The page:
The Federal Trade Commission is giving a boost to voice-activated computing by loosening some privacy regulations regarding the collection of audio files from children under 13.
Since 2013, the FTC has required website operators that collect some forms of biometric data from children, including their voices, to obtain parental consent. But the agency says in new guidance issued Monday that it won't enforce that rule when companies collect records of children's voices in some circumstances. Specifically, the FTC says it won't bring enforcement actions against operators of voice-activated computer systems that allow children to give spoken commands, provided that audio files of the voices are quickly deleted.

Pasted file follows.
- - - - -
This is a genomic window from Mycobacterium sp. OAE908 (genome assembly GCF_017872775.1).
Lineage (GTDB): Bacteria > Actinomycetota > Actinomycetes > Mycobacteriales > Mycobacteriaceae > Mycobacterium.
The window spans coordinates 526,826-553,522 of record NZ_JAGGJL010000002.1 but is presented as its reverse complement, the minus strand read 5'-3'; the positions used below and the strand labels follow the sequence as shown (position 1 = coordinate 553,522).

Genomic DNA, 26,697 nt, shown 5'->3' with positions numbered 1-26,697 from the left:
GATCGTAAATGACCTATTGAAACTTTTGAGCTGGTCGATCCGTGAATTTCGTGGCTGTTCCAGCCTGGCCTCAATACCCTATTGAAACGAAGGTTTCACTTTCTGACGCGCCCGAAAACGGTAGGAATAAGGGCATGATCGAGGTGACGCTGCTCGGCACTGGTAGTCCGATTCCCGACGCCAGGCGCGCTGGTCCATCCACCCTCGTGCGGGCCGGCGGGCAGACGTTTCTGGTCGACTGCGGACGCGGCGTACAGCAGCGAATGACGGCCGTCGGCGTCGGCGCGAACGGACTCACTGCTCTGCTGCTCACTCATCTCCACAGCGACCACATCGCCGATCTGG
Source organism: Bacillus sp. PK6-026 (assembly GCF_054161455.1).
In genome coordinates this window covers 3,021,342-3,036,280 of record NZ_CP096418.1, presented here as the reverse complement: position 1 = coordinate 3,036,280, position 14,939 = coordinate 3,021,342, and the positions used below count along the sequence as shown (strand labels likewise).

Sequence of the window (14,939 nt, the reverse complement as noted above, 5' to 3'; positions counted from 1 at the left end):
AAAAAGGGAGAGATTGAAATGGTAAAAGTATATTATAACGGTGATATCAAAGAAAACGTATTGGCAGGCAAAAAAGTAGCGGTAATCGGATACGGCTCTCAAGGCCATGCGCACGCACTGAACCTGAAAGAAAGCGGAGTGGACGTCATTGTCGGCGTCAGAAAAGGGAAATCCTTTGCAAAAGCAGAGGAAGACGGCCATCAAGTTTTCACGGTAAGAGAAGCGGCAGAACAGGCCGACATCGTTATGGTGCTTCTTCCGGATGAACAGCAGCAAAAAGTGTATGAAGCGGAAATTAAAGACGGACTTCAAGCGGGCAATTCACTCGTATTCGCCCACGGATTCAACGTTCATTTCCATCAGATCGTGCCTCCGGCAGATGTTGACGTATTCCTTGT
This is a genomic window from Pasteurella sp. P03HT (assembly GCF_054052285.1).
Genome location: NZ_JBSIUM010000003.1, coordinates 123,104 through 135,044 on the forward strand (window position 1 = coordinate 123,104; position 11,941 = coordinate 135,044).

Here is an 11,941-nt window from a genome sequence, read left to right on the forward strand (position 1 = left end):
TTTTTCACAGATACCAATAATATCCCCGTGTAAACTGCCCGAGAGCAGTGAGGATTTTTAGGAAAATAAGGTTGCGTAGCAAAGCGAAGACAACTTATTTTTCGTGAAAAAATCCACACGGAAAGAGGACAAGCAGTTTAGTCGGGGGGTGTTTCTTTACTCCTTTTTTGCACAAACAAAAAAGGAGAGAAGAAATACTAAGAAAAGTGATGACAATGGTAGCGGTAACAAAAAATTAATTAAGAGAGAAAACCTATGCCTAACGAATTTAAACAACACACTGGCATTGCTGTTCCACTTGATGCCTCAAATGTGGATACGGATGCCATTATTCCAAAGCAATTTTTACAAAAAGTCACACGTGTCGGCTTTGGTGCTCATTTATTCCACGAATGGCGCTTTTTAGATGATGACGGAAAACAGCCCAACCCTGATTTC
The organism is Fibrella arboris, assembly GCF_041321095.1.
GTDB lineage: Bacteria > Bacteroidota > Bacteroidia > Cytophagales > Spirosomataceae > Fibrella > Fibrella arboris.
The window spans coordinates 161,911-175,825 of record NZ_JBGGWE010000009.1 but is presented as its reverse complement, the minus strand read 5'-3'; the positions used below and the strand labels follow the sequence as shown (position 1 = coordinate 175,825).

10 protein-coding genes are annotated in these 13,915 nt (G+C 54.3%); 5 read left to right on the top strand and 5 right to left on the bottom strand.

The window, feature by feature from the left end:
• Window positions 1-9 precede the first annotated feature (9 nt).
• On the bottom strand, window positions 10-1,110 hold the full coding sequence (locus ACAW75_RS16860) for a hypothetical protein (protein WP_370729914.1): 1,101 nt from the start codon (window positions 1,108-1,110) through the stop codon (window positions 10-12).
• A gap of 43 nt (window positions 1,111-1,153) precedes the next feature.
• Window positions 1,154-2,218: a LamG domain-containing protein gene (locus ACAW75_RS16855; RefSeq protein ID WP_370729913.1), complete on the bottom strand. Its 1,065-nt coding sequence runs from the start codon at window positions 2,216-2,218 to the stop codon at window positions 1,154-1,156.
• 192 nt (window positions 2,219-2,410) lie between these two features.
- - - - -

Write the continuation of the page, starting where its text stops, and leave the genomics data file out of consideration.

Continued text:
"Verbal commands may be a necessity for certain consumers, including children who have not yet learned to write, or the disabled," the FTC says in its new guidance. "When the operator only uses the audio file as a replacement for written words, such as to effectuate an instruction or request, and only maintains the file long enough to complete that purpose and then immediately deletes it, there is little risk the audio file will be used to contact an individual child."
Operators of voice-controlled computers are still required to spell out how they collect and use audio files. The FTC says the new policy doesn't apply if the operator requests children's names or other forms of personal information.